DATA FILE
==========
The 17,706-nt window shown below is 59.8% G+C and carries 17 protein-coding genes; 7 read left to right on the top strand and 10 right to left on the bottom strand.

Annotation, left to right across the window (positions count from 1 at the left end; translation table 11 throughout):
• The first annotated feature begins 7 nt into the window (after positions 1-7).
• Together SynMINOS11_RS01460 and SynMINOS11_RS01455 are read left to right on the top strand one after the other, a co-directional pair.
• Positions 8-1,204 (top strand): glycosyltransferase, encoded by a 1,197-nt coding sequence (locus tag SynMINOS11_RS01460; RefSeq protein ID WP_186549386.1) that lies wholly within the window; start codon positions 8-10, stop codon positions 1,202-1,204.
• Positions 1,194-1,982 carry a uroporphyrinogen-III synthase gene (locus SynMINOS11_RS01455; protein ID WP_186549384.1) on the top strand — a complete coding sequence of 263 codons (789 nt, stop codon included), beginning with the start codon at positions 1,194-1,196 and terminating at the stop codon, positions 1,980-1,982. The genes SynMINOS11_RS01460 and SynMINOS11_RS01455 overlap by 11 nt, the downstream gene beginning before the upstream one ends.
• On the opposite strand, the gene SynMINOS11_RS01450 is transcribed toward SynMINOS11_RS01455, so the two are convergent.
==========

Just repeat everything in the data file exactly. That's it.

The 17,706-nt window shown below is 59.8% G+C and carries 17 protein-coding genes; 7 read left to right on the top strand and 10 right to left on the bottom strand.

Annotation, left to right across the window (positions count from 1 at the left end; translation table 11 throughout):
• The first annotated feature begins 7 nt into the window (after positions 1-7).
• Together SynMINOS11_RS01460 and SynMINOS11_RS01455 are read left to right on the top strand one after the other, a co-directional pair.
• Positions 8-1,204 (top strand): glycosyltransferase, encoded by a 1,197-nt coding sequence (locus tag SynMINOS11_RS01460; RefSeq protein ID WP_186549386.1) that lies wholly within the window; start codon positions 8-10, stop codon positions 1,202-1,204.
• Positions 1,194-1,982 carry a uroporphyrinogen-III synthase gene (locus SynMINOS11_RS01455; protein ID WP_186549384.1) on the top strand — a complete coding sequence of 263 codons (789 nt, stop codon included), beginning with the start codon at positions 1,194-1,196 and terminating at the stop codon, positions 1,980-1,982. The genes SynMINOS11_RS01460 and SynMINOS11_RS01455 overlap by 11 nt, the downstream gene beginning before the upstream one ends.
• On the opposite strand, the gene SynMINOS11_RS01450 is transcribed toward SynMINOS11_RS01455, so the two are convergent.